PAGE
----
Black market premia, exchange rate unification, and inflation in sub-Saharan Africa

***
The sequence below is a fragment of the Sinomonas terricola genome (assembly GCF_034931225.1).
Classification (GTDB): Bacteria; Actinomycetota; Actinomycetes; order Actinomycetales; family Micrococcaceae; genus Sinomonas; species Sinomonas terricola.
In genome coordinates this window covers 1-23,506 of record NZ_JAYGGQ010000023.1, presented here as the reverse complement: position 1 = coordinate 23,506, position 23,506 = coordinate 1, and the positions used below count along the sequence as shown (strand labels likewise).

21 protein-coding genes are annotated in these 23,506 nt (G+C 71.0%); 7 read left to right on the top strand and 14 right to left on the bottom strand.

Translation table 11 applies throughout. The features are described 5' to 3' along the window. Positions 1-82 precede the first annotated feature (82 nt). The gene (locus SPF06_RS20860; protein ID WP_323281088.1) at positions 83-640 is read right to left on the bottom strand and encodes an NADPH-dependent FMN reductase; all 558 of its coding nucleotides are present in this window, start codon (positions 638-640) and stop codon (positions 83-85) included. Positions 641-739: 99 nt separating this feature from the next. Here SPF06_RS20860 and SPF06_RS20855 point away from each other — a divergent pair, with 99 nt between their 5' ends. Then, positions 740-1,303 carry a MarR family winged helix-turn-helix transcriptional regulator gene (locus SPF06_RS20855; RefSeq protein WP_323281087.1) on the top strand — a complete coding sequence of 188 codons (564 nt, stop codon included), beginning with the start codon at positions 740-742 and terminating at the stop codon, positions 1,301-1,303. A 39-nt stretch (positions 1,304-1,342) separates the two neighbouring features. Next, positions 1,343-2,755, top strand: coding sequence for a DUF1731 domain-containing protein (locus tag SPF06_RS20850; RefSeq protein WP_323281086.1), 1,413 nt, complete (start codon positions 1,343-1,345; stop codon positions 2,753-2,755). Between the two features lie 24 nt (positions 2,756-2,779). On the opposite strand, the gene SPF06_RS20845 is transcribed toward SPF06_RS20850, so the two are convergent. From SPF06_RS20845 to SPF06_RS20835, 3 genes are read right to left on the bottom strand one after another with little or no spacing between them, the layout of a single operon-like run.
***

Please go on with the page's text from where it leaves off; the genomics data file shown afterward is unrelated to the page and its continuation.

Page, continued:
In countries where the black market premium on foreign exchange is exceptionally high, often more than 100 percent, lowering the black market rate to a level close to the market determined official rate will improve the balance of payments and increase exports. Floating the currency to depreciate the real exchange rate and make exports more competitive can raise inflation substantially, however, as governments replace the lost revenue from exports. Inflation will occur even if real government spending remains constant unless there are new taxes or spending cuts to compensate for the loss of implicit tax revenues. To avoid costly surges in inflation, exchange rate reform may have to proceed slowly, otherwise the depreciation is likely to meet with considerable political and social opposition as inflation rises. Once the government closes the spread between the official and black market rates, it faces a decision on whether to continue with a float permanently. Evidence from developing countries over the next few years should give some insights into this issue.
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